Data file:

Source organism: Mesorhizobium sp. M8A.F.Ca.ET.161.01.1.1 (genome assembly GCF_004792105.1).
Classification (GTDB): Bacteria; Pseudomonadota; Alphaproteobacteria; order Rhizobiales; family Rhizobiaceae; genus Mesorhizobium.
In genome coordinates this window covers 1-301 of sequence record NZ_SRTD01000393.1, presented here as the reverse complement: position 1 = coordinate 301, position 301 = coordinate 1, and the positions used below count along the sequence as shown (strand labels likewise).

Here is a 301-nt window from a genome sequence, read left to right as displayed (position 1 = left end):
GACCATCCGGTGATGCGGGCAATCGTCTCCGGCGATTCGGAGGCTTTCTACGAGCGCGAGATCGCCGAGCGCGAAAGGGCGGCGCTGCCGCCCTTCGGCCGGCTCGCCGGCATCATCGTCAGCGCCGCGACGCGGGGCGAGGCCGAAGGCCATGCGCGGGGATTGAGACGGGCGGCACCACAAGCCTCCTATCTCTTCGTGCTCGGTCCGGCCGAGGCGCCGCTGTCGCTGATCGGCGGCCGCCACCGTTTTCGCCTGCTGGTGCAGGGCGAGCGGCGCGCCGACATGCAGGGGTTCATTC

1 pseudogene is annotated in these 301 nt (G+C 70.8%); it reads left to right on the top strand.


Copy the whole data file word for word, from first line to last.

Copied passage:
Source organism: Mesorhizobium sp. M8A.F.Ca.ET.161.01.1.1 (genome assembly GCF_004792105.1).
Classification (GTDB): Bacteria; Pseudomonadota; Alphaproteobacteria; order Rhizobiales; family Rhizobiaceae; genus Mesorhizobium.
In genome coordinates this window covers 1-301 of sequence record NZ_SRTD01000393.1, presented here as the reverse complement: position 1 = coordinate 301, position 301 = coordinate 1, and the positions used below count along the sequence as shown (strand labels likewise).

Here is a 301-nt window from a genome sequence, read left to right as displayed (position 1 = left end):
GACCATCCGGTGATGCGGGCAATCGTCTCCGGCGATTCGGAGGCTTTCTACGAGCGCGAGATCGCCGAGCGCGAAAGGGCGGCGCTGCCGCCCTTCGGCCGGCTCGCCGGCATCATCGTCAGCGCCGCGACGCGGGGCGAGGCCGAAGGCCATGCGCGGGGATTGAGACGGGCGGCACCACAAGCCTCCTATCTCTTCGTGCTCGGTCCGGCCGAGGCGCCGCTGTCGCTGATCGGCGGCCGCCACCGTTTTCGCCTGCTGGTGCAGGGCGAGCGGCGCGCCGACATGCAGGGGTTCATTC

1 pseudogene is annotated in these 301 nt (G+C 70.8%); it reads left to right on the top strand.